Twig to Tree: Creativity, STEM, and the Connected School Library
In this session, presenters Amanda Waugh and Dr. Mega Subramaniam share scholarly research in youth development and STEM learning, then translate that research into practical programs that school librarians can integrate into their practice. Participants learn about how connected learning, health research, and science fiction writing can bolster STEM engagement, the pro’s and con’s of makerspaces, and leveraging fiction reading into STEM engagement.
- Introduce research into identity development and STEM learning
Develop ideas for incorporating STEM into the school library
Bolster student engagement in STEM through nontraditional routes
Who Should Attend
School library professionals and those interested in the topic.
Amanda Waugh is a doctoral candidate at the University of Maryland College Park and a practicing elementary school Media Specialist in Prince George’s County Public Schools. As a Media Specialist, she teaches diverse and underprivileged youth from PreKindergarten to grade 6. As a doctoral candidate, Amanda researches the information behaviors of teens in settings ranging from online communities and fandoms, to school libraries. Amanda is a passionate educator who enjoys sharing STEM resources with her students in a variety of formats. She has presented at regional and national conferences for both practitioners and researchers, including AASL, MASL and ASIST.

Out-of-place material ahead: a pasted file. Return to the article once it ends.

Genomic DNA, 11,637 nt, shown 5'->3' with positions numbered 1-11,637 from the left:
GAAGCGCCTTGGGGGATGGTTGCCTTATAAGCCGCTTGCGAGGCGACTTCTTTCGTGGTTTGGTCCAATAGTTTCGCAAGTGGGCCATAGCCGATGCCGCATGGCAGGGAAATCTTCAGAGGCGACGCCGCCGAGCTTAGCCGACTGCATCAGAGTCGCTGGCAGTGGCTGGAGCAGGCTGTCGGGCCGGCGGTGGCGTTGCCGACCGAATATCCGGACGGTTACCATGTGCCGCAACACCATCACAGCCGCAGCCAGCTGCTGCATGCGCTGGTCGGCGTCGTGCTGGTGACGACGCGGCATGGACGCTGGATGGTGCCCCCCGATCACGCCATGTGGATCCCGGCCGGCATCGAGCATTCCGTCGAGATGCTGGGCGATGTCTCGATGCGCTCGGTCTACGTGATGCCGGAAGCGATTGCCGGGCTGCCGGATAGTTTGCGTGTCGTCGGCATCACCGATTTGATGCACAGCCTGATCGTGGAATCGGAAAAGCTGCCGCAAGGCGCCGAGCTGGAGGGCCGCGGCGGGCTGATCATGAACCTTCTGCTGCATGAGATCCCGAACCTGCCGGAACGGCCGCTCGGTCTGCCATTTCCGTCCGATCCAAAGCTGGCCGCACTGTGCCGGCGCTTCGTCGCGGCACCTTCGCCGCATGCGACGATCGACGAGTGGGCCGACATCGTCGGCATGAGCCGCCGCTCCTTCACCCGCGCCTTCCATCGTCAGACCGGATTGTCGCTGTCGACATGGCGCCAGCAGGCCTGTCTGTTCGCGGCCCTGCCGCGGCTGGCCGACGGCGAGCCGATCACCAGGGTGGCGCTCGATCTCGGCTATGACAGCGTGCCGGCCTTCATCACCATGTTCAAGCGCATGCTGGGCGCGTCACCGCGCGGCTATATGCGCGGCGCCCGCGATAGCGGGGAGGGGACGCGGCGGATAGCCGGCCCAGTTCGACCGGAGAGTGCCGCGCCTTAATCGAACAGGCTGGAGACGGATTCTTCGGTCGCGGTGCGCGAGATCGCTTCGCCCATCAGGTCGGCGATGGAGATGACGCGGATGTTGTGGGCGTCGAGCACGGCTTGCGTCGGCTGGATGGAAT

Dr. Mega Subramaniam is an Associate Professor in the College of Information Studies, and Associate Director of the Information Policy and Access Center (iPAC) at the University of Maryland, College Park. Dr. Subramaniam’s innovative research focuses on enhancing the role of libraries in fostering the mastery of information and new media literacy so essential to the learning of science and mathematics among underserved young people. Specifically, she conducts research in creating socio-culturally relevant learning environments that leverage the strengths of libraries, where the library programs can engage young people in inquiry experiences, utilize technology for effective learning experiences, and make connections to their interests in media, health, and the environment. She serves as the co-editor of the School Library Research journal and the International Journal of Information, Diversity, and Inclusion. More information about her research and teaching interests can be found at: ter.ps/subramaniam
This webinar archive is complimentary to AASL members and eCOLLAB subscribers.
How to Register
No registration is required.
Internet connection and web browser.